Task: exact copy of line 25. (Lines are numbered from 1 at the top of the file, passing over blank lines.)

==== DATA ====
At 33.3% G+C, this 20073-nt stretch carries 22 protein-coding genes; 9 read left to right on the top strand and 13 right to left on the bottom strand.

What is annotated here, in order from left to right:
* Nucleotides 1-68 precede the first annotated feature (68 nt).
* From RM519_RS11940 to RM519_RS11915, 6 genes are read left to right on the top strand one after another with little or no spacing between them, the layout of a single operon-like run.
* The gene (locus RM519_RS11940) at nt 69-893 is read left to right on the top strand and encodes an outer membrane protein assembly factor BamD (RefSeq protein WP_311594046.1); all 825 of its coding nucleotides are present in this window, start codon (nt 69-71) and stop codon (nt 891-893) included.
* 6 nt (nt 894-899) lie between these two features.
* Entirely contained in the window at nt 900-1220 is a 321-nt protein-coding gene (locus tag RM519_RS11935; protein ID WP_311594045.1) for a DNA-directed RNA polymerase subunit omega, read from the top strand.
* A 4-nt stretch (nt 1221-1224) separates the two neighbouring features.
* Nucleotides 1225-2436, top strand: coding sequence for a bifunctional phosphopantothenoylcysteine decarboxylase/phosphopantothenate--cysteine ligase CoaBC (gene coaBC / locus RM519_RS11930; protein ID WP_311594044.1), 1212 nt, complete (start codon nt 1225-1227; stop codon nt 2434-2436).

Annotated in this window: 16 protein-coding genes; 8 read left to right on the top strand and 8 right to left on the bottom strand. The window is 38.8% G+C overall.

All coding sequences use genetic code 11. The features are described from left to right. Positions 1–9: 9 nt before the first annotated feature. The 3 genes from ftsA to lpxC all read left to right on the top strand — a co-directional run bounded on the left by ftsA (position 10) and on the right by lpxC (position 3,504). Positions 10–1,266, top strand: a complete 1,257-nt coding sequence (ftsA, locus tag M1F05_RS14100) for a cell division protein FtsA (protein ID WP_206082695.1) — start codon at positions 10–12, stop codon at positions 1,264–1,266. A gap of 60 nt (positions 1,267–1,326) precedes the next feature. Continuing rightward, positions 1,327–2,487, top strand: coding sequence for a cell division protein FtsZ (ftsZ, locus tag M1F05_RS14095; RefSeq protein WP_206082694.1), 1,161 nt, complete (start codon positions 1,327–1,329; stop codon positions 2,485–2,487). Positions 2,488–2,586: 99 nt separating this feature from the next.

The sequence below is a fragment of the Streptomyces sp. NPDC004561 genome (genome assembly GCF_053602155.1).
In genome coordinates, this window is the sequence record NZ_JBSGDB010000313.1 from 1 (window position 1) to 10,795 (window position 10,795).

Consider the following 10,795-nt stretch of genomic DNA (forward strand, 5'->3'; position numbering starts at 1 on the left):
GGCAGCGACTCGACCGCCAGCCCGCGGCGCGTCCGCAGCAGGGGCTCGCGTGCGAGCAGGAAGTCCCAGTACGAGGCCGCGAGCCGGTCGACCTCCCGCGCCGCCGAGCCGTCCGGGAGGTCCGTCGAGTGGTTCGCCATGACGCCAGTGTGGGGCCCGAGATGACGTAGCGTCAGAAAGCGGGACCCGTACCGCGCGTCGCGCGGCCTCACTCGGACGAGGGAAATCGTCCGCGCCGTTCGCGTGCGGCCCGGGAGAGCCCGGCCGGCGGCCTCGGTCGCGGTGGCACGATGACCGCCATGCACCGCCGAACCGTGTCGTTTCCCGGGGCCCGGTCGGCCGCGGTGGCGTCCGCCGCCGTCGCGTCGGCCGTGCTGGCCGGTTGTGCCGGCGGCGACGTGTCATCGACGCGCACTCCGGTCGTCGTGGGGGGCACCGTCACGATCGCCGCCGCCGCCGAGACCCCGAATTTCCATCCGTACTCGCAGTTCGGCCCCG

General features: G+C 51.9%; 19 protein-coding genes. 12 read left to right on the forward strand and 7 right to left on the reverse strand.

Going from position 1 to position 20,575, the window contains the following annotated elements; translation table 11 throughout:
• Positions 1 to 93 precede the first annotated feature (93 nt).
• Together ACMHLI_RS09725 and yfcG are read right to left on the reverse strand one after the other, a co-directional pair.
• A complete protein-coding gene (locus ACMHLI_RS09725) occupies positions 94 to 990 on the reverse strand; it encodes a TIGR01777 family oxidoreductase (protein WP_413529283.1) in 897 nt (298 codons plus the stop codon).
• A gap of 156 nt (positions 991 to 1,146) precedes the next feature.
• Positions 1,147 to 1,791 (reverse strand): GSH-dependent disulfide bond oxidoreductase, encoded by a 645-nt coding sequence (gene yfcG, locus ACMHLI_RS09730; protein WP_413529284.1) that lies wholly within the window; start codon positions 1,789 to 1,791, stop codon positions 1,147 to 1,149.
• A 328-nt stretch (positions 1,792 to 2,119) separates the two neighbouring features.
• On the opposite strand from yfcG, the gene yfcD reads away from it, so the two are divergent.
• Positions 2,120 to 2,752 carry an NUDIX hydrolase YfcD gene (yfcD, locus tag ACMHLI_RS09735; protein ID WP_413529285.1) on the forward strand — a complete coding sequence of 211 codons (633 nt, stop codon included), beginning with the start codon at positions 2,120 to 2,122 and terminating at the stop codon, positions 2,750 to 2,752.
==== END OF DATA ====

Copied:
• Positions 2,120 to 2,752 carry an NUDIX hydrolase YfcD gene (yfcD, locus tag ACMHLI_RS09735; protein ID WP_413529285.1) on the forward strand — a complete coding sequence of 211 codons (633 nt, stop codon included), beginning with the start codon at positions 2,120 to 2,122 and terminating at the stop codon, positions 2,750 to 2,752.